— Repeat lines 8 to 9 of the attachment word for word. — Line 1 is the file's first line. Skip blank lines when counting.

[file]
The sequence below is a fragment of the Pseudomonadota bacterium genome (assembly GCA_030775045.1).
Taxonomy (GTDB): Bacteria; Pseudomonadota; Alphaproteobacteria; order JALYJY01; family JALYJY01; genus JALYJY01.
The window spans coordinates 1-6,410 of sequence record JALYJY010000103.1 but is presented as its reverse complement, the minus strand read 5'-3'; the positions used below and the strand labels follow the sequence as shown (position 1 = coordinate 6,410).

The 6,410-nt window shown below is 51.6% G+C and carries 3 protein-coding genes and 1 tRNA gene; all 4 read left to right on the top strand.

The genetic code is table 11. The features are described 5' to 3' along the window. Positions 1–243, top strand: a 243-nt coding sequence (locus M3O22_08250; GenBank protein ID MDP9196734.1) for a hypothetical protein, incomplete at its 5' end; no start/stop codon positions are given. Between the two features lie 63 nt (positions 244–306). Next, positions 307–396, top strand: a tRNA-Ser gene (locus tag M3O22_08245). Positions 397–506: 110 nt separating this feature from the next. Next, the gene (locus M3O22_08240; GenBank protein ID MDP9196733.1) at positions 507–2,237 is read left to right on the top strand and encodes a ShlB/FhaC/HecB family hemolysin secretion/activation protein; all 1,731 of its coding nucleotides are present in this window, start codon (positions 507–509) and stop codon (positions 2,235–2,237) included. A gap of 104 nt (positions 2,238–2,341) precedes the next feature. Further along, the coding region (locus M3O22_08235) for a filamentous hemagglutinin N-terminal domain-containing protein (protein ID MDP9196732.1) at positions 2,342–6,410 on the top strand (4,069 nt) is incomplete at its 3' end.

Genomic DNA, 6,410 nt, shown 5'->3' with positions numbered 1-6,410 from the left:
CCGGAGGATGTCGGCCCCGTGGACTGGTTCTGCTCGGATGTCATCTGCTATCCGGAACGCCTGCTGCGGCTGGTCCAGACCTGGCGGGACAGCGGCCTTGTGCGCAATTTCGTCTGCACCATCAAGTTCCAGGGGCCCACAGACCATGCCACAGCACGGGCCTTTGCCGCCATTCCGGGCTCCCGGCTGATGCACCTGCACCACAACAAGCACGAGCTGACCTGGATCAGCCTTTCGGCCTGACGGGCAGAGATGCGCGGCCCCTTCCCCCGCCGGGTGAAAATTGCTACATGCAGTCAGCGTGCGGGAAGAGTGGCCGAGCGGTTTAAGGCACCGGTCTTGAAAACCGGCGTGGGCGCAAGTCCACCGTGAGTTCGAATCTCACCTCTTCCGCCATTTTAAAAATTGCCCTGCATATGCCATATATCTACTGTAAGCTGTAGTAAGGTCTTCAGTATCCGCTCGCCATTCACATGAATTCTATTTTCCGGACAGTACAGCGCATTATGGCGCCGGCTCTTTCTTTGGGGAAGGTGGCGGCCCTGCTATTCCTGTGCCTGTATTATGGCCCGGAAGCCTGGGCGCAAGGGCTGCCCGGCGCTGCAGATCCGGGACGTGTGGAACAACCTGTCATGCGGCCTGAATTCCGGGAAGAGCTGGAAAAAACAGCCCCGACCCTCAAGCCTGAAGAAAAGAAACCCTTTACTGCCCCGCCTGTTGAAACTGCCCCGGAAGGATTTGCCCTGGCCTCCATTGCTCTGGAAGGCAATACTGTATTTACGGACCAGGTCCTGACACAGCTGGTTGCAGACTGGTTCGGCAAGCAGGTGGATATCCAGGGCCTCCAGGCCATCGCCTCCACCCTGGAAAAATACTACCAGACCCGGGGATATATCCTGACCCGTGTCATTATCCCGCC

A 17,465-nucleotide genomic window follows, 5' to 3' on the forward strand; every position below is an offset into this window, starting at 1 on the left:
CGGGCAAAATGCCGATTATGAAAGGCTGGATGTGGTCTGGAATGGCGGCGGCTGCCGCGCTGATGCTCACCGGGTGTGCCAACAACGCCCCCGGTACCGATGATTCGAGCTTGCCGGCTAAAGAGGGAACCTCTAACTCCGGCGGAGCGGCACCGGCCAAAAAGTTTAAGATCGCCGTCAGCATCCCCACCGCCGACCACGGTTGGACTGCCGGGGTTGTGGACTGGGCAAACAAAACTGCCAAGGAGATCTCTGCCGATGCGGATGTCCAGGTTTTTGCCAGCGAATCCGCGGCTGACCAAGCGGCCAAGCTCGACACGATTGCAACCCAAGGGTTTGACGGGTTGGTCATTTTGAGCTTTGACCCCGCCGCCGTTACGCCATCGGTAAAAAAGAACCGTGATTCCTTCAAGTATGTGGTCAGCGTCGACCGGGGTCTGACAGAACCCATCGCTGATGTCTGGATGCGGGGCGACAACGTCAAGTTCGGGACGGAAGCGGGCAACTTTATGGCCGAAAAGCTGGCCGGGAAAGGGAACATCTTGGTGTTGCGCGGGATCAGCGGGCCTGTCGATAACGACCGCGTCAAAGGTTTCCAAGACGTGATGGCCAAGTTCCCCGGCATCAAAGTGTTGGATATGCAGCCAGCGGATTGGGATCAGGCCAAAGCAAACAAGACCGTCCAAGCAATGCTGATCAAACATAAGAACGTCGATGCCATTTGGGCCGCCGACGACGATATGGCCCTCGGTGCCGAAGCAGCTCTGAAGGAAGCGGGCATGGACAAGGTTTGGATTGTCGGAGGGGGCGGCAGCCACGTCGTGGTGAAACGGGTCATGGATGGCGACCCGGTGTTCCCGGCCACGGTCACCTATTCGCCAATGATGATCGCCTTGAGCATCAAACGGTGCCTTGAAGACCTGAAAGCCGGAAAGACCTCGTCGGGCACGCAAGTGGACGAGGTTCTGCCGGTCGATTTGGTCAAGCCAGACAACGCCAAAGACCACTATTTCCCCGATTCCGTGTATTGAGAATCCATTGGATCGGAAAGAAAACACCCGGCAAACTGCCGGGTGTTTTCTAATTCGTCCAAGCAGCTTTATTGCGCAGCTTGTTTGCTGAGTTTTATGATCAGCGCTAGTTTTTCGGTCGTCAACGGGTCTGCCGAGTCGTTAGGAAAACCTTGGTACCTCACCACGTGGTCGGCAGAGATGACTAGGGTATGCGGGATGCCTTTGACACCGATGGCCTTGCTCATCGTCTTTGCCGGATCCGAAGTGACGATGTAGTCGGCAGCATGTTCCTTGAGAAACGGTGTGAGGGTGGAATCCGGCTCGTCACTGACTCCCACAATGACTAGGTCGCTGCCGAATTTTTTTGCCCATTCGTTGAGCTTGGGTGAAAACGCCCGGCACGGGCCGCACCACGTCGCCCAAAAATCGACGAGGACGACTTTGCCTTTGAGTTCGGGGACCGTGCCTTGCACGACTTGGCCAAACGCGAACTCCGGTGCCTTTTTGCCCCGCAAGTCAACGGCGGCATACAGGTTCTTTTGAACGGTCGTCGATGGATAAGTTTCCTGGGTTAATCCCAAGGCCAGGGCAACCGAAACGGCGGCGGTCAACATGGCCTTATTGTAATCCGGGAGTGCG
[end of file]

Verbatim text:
A 17,465-nucleotide genomic window follows, 5' to 3' on the forward strand; every position below is an offset into this window, starting at 1 on the left:
CGGGCAAAATGCCGATTATGAAAGGCTGGATGTGGTCTGGAATGGCGGCGGCTGCCGCGCTGATGCTCACCGGGTGTGCCAACAACGCCCCCGGTACCGATGATTCGAGCTTGCCGGCTAAAGAGGGAACCTCTAACTCCGGCGGAGCGGCACCGGCCAAAAAGTTTAAGATCGCCGTCAGCATCCCCACCGCCGACCACGGTTGGACTGCCGGGGTTGTGGACTGGGCAAACAAAACTGCCAAGGAGATCTCTGCCGATGCGGATGTCCAGGTTTTTGCCAGCGAATCCGCGGCTGACCAAGCGGCCAAGCTCGACACGATTGCAACCCAAGGGTTTGACGGGTTGGTCATTTTGAGCTTTGACCCCGCCGCCGTTACGCCATCGGTAAAAAAGAACCGTGATTCCTTCAAGTATGTGGTCAGCGTCGACCGGGGTCTGACAGAACCCATCGCTGATGTCTGGATGCGGGGCGACAACGTCAAGTTCGGGACGGAAGCGGGCAACTTTATGGCCGAAAAGCTGGCCGGGAAAGGGAACATCTTGGTGTTGCGCGGGATCAGCGGGCCTGTCGATAACGACCGCGTCAAAGGTTTCCAAGACGTGATGGCCAAGTTCCCCGGCATCAAAGTGTTGGATATGCAGCCAGCGGATTGGGATCAGGCCAAAGCAAACAAGACCGTCCAAGCAATGCTGATCAAACATAAGAACGTCGATGCCATTTGGGCCGCCGACGACGATATGGCCCTCGGTGCCGAAGCAGCTCTGAAGGAAGCGGGCATGGACAAGGTTTGGATTGTCGGAGGGGGCGGCAGCCACGTCGTGGTGAAACGGGTCATGGATGGCGACCCGGTGTTCCCGGCCACGGTCACCTATTCGCCAATGATGATCGCCTTGAGCATCAAACGGTGCCTTGAAGACCTGAAAGCCGGAAAGACCTCGTCGGGCACGCAAGTGGACGAGGTTCTGCCGGTCGATTTGGTCAAGCCAGACAACGCCAAAGACCACTATTTCCCCGATTCCGTGTATTGAGAATCCATTGGATCGGAAAGAAAACACCCGGCAAACTGCCGGGTGTTTTCTAATTCGTCCAAGCAGCTTTATTGCGCAGCTTGTTTGCTGAGTTTTATGATCAGCGCTAGTTTTTCGGTCGTCAACGGGTCTGCCGAGTCGTTAGGAAAACCTTGGTACCTCACCACGTGGTCGGCAGAGATGACTAGGGTATGCGGGATGCCTTTGACACCGATGGCCTTGCTCATCGTCTTTGCCGGATCCGAAGTGACGATGTAGTCGGCAGCATGTTCCTTGAGAAACGGTGTGAGGGTGGAATCCGGCTCGTCACTGACTCCCACAATGACTAGGTCGCTGCCGAATTTTTTTGCCCATTCGTTGAGCTTGGGTGAAAACGCCCGGCACGGGCCGCACCACGTCGCCCAAAAATCGACGAGGACGACTTTGCCTTTGAGTTCGGGGACCGTGCCTTGCACGACTTGGCCAAACGCGAACTCCGGTGCCTTTTTGCCCCGCAAGTCAACGGCGGCATACAGGTTCTTTTGAACGGTCGTCGATGGATAAGTTTCCTGGGTTAATCCCAAGGCCAGGGCAACCGAAACGGCGGCGGTCAACATGGCCTTATTGTAATCCGGGAGTGCG